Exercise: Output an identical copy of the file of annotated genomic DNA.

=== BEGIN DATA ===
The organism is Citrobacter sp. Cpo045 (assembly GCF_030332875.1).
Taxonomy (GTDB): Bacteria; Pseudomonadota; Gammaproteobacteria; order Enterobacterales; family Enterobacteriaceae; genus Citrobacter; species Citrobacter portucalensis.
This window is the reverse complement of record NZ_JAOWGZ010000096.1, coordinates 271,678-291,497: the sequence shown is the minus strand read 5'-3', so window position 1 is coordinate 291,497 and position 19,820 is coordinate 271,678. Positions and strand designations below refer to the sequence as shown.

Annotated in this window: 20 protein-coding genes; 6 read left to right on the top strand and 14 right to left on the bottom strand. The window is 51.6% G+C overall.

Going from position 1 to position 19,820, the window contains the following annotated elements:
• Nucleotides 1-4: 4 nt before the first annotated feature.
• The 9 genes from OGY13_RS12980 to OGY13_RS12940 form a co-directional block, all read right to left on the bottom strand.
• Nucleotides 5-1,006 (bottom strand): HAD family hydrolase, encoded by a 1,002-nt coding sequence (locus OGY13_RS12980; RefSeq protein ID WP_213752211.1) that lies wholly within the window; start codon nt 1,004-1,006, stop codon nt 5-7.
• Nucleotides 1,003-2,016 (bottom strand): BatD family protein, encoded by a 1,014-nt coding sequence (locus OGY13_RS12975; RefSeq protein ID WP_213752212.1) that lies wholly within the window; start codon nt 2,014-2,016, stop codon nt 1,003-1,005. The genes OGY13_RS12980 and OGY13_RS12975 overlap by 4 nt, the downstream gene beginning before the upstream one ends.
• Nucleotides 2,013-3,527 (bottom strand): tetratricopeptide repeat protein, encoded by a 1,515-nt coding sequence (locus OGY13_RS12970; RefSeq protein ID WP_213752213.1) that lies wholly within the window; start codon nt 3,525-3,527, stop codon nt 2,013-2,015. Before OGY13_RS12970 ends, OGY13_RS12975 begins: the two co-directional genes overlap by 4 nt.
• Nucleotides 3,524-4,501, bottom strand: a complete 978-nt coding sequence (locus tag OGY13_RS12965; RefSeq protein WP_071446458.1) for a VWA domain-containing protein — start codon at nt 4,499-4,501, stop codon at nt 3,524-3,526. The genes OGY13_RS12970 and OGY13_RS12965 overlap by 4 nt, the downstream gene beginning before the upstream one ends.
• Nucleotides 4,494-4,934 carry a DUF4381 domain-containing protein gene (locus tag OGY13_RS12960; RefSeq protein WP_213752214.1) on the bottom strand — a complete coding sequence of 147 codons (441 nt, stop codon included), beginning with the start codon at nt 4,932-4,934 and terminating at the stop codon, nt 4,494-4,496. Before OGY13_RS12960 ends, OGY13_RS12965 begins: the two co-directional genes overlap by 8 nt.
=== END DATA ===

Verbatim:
The organism is Citrobacter sp. Cpo045 (assembly GCF_030332875.1).
Taxonomy (GTDB): Bacteria; Pseudomonadota; Gammaproteobacteria; order Enterobacterales; family Enterobacteriaceae; genus Citrobacter; species Citrobacter portucalensis.
This window is the reverse complement of record NZ_JAOWGZ010000096.1, coordinates 271,678-291,497: the sequence shown is the minus strand read 5'-3', so window position 1 is coordinate 291,497 and position 19,820 is coordinate 271,678. Positions and strand designations below refer to the sequence as shown.

Annotated in this window: 20 protein-coding genes; 6 read left to right on the top strand and 14 right to left on the bottom strand. The window is 51.6% G+C overall.

Going from position 1 to position 19,820, the window contains the following annotated elements:
• Nucleotides 1-4: 4 nt before the first annotated feature.
• The 9 genes from OGY13_RS12980 to OGY13_RS12940 form a co-directional block, all read right to left on the bottom strand.
• Nucleotides 5-1,006 (bottom strand): HAD family hydrolase, encoded by a 1,002-nt coding sequence (locus OGY13_RS12980; RefSeq protein ID WP_213752211.1) that lies wholly within the window; start codon nt 1,004-1,006, stop codon nt 5-7.
• Nucleotides 1,003-2,016 (bottom strand): BatD family protein, encoded by a 1,014-nt coding sequence (locus OGY13_RS12975; RefSeq protein ID WP_213752212.1) that lies wholly within the window; start codon nt 2,014-2,016, stop codon nt 1,003-1,005. The genes OGY13_RS12980 and OGY13_RS12975 overlap by 4 nt, the downstream gene beginning before the upstream one ends.
• Nucleotides 2,013-3,527 (bottom strand): tetratricopeptide repeat protein, encoded by a 1,515-nt coding sequence (locus OGY13_RS12970; RefSeq protein ID WP_213752213.1) that lies wholly within the window; start codon nt 3,525-3,527, stop codon nt 2,013-2,015. Before OGY13_RS12970 ends, OGY13_RS12975 begins: the two co-directional genes overlap by 4 nt.
• Nucleotides 3,524-4,501, bottom strand: a complete 978-nt coding sequence (locus tag OGY13_RS12965; RefSeq protein WP_071446458.1) for a VWA domain-containing protein — start codon at nt 4,499-4,501, stop codon at nt 3,524-3,526. The genes OGY13_RS12970 and OGY13_RS12965 overlap by 4 nt, the downstream gene beginning before the upstream one ends.
• Nucleotides 4,494-4,934 carry a DUF4381 domain-containing protein gene (locus tag OGY13_RS12960; RefSeq protein WP_213752214.1) on the bottom strand — a complete coding sequence of 147 codons (441 nt, stop codon included), beginning with the start codon at nt 4,932-4,934 and terminating at the stop codon, nt 4,494-4,496. Before OGY13_RS12960 ends, OGY13_RS12965 begins: the two co-directional genes overlap by 8 nt.